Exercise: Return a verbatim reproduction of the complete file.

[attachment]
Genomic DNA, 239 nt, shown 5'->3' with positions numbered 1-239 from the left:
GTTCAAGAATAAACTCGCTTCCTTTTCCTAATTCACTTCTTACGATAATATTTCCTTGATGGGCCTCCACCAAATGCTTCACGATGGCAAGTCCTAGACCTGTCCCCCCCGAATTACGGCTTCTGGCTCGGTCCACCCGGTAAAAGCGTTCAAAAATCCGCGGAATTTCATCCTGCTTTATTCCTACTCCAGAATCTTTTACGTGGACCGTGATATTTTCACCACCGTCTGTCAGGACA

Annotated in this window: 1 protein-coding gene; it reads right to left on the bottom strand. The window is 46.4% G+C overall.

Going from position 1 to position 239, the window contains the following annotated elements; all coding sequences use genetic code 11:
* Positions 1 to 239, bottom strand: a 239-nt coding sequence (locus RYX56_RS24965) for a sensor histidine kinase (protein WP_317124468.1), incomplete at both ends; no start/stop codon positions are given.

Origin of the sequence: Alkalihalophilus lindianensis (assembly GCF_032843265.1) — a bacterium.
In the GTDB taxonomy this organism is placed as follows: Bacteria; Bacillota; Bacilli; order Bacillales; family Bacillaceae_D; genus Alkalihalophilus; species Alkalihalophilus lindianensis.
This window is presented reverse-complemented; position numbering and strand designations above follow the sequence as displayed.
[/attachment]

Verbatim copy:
Genomic DNA, 239 nt, shown 5'->3' with positions numbered 1-239 from the left:
GTTCAAGAATAAACTCGCTTCCTTTTCCTAATTCACTTCTTACGATAATATTTCCTTGATGGGCCTCCACCAAATGCTTCACGATGGCAAGTCCTAGACCTGTCCCCCCCGAATTACGGCTTCTGGCTCGGTCCACCCGGTAAAAGCGTTCAAAAATCCGCGGAATTTCATCCTGCTTTATTCCTACTCCAGAATCTTTTACGTGGACCGTGATATTTTCACCACCGTCTGTCAGGACA

Annotated in this window: 1 protein-coding gene; it reads right to left on the bottom strand. The window is 46.4% G+C overall.

Going from position 1 to position 239, the window contains the following annotated elements; all coding sequences use genetic code 11:
* Positions 1 to 239, bottom strand: a 239-nt coding sequence (locus RYX56_RS24965) for a sensor histidine kinase (protein WP_317124468.1), incomplete at both ends; no start/stop codon positions are given.

Origin of the sequence: Alkalihalophilus lindianensis (assembly GCF_032843265.1) — a bacterium.
In the GTDB taxonomy this organism is placed as follows: Bacteria; Bacillota; Bacilli; order Bacillales; family Bacillaceae_D; genus Alkalihalophilus; species Alkalihalophilus lindianensis.
This window is presented reverse-complemented; position numbering and strand designations above follow the sequence as displayed.